Guide to Black History Month in Birmingham

Delfeayo Marsalis and the Uptown Jazz Orchestra will be in town for Black History Month in Birmingham
Delfeayo Marsalis and the Uptown Jazz Orchestra will be at the Alys Stephens Center Thursday, February 21. Photo from Facebook

The fact that Presidents’ Day is right in the middle of Black History Month is no coincidence. In the early 1900s, Carter G. Woodson documented the contributions of African Americans. He wanted to create Black History Week during a time when African Americans were already celebrating both Abraham Lincoln and Frederick Douglass’ birthdays. The first Black History Week took place in 1926. The US has observed it ever since. Fifty years after its founding, it expanded into Black History Month.

Today, there are many opportunities to observe Black History Month in Birmingham. We’ve put together a few.

Black History Month: places to visit

The Birmingham Civil Rights National Monument is a good place to visit during Black History Month in Birmingham.
The Birmingham Civil Rights National Monument is a good place to visit any time. Photo by Larry O. Gay for Bham Now

There are a lot of places you can visit right here in Birmingham, both to learn about the Civil Rights movement and to celebrate African American contributions to baseball and music.

A great starting point would be the Birmingham Civil Rights National Monument which includes the following sites:
• A.G. Gaston Hotel
• Birmingham Civil Rights Institute
Kelly Ingram Park
16th Street Baptist Church
4th Avenue Historic Sites
Historic Bethel Baptist Church

You also won’t want to miss the new Negro Leagues Baseball Museum, down near Regions Field and Railroad Park, of the Alabama Jazz Hall of Fame, located in the Carver Performing Arts Theatre.

Black History Month: things to do

  • Feb. 15, 6PM at the Birmingham Civil Rights Institute: Voices: A magical evening of spoken word hosted by poet Kuumba Nia. Free and open to the public.
  • Feb. 15 – May 13, 2019: Alabama Justice: The Cases and Faces that Changed a Nation at Vulcan Park and Museum.
  • Feb. 1-17, 2019: MEMPHIS The Musical by Red Mountain Theatre Company. Family-friendly event.
  • Feb. 19, 10 am, Jones Valley Middle School, 2000 31st St. SW. The Underground Railroad Quilt Display and discussion.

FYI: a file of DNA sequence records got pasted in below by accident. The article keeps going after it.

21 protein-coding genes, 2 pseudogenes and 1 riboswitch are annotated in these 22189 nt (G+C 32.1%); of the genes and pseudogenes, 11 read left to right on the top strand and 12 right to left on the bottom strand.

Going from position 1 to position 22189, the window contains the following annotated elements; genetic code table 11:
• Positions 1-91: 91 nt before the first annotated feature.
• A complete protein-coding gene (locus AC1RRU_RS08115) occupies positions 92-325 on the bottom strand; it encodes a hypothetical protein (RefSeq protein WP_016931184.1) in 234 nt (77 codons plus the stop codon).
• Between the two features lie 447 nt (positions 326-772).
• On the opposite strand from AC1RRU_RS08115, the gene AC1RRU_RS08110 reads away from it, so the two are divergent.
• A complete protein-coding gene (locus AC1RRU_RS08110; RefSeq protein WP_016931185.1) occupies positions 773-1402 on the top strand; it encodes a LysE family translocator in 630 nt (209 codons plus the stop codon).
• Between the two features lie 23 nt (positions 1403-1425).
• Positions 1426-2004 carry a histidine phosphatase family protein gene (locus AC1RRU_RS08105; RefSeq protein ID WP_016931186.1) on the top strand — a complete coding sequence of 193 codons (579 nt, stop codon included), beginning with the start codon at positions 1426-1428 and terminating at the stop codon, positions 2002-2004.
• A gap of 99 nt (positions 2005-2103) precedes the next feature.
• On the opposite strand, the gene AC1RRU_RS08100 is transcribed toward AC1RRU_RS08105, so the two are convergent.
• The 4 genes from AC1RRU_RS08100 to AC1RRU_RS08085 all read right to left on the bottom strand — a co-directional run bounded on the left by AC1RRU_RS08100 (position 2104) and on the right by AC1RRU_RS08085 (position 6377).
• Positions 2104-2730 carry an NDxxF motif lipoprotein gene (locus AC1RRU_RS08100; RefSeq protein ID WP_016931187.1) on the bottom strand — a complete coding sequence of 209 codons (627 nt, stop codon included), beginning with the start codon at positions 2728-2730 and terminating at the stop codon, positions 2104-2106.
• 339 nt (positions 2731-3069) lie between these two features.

• Feb. 20, 10:30AM at Five Points West Library: screening of the film The Great Migration.
  • Feb 20, 3:30PM at the Inglenook Library: Readers are Leaders Book Club. Children’s book club will pay tribute to African American writer Virginia Hamilton.
  • Feb. 20, 4PM at the North Birmingham Library: Art Attack: African Wearable Art–teens and tweens will paint wooden bracelets using acrylic enamels in designs inspired by African motifs.
  • Feb. 20, 6PM at the Birmingham Civil Rights Institute. First of a two-part panel discussion series: Black image and the media. Free and open to the public.
  • Feb. 21, 11 AM at the Titusville Library: Awaken your Skin—engage in a skin care course that teaches you how to care for your skin.
  • Feb. 21, 7PM at the Alys Stephens Center: Delfeayo Marsalis presents the Uptown Jazz Orchestra. You won’t want to miss this show featuring New Orleans-style jazz. Tickets start at $48.
  • Feb. 22, 3:30PM at the Inglenook Library: Black Migrations: Spoken Word—recite a poem written by your favorite African American author
  • Feb. 22-24: The Alabama School of Fine Arts Theatre Department and STEEL MAGIC Theatre present Fences by August Wilson. 7PM Friday and Saturday, 2:30PM Sunday at the Dorothy Jemison Day Theater.
  • Feb. 23, 2-5PM at the Eastwood Library: Freedom The Underground Railroad Game–patrons will play a game that helps slaves escape to freedom via the Underground Railroad.
  • Feb. 23, 2:30PM at the Five Points West Library: presentation and lecture on Jacob Lawrence’s The Migration Series by professor and artist Steven Walker of Lawson State Community College.
  • Feb. 26, 3:30PM at the Wylam Library: African American Arts and Crafts—create and design your own African-inspired bracelet.
  • Feb. 26, 5:30 PM at the Powderly Library: Annual Black History Musical Concert with Wenonah High School Choir.
  • Feb. 27, 3:30PM at the Central Library: Made in Africa: Make it Your Own – with the use of various beads, shells, and other materials, patrons will create jewelry to recognize African culture.
  • Feb. 27, 6 PM at the Birmingham Civil Rights Institute. Second in a two-part panel discussion series: colorism in Black fraternities and sororities. Free and open to the public.
  • Feb. 28, 6PM at the McWane Science Center: showing of the film The Immortal Life of Henrietta Lacks, starring Oprah WinreyAn important story with ties to the birth of bioethics. Free and open to the public. Reservations required.

Whether making bracelets, watching live performances, visiting historical sites, or watching movies sounds good to you, Birmingham has plenty of offerings to keep all of us busy for the rest of Black History Month.

Author: Sharron Mendel Swain

Writer, Interviewer + Adventurer | Telling stories to make a difference